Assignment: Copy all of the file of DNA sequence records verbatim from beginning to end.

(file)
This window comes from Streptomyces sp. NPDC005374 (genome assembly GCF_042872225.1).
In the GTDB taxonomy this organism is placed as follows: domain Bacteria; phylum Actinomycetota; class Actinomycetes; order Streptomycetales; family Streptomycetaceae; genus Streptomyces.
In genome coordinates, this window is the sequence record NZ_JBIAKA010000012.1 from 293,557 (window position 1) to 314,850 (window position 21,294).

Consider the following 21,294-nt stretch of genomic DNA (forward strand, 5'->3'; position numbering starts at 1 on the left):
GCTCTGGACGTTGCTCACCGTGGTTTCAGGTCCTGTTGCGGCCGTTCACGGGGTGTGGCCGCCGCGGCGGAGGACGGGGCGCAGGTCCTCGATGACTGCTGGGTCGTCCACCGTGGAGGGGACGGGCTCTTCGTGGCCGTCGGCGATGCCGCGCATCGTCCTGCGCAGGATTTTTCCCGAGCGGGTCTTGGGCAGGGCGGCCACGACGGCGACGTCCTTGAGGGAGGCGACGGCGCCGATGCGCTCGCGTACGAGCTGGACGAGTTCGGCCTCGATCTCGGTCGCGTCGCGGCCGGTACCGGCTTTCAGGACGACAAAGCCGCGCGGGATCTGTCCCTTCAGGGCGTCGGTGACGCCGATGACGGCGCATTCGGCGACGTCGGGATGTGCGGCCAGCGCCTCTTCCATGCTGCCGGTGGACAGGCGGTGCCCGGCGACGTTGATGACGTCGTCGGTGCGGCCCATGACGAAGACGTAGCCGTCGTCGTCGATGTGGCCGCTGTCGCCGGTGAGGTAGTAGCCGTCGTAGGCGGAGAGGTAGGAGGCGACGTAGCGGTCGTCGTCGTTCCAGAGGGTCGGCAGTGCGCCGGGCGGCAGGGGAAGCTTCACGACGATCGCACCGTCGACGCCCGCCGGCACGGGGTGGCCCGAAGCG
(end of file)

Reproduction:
This window comes from Streptomyces sp. NPDC005374 (genome assembly GCF_042872225.1).
In the GTDB taxonomy this organism is placed as follows: domain Bacteria; phylum Actinomycetota; class Actinomycetes; order Streptomycetales; family Streptomycetaceae; genus Streptomyces.
In genome coordinates, this window is the sequence record NZ_JBIAKA010000012.1 from 293,557 (window position 1) to 314,850 (window position 21,294).

Consider the following 21,294-nt stretch of genomic DNA (forward strand, 5'->3'; position numbering starts at 1 on the left):
GCTCTGGACGTTGCTCACCGTGGTTTCAGGTCCTGTTGCGGCCGTTCACGGGGTGTGGCCGCCGCGGCGGAGGACGGGGCGCAGGTCCTCGATGACTGCTGGGTCGTCCACCGTGGAGGGGACGGGCTCTTCGTGGCCGTCGGCGATGCCGCGCATCGTCCTGCGCAGGATTTTTCCCGAGCGGGTCTTGGGCAGGGCGGCCACGACGGCGACGTCCTTGAGGGAGGCGACGGCGCCGATGCGCTCGCGTACGAGCTGGACGAGTTCGGCCTCGATCTCGGTCGCGTCGCGGCCGGTACCGGCTTTCAGGACGACAAAGCCGCGCGGGATCTGTCCCTTCAGGGCGTCGGTGACGCCGATGACGGCGCATTCGGCGACGTCGGGATGTGCGGCCAGCGCCTCTTCCATGCTGCCGGTGGACAGGCGGTGCCCGGCGACGTTGATGACGTCGTCGGTGCGGCCCATGACGAAGACGTAGCCGTCGTCGTCGATGTGGCCGCTGTCGCCGGTGAGGTAGTAGCCGTCGTAGGCGGAGAGGTAGGAGGCGACGTAGCGGTCGTCGTCGTTCCAGAGGGTCGGCAGTGCGCCGGGCGGCAGGGGAAGCTTCACGACGATCGCACCGTCGACGCCCGCCGGCACGGGGTGGCCCGAAGCG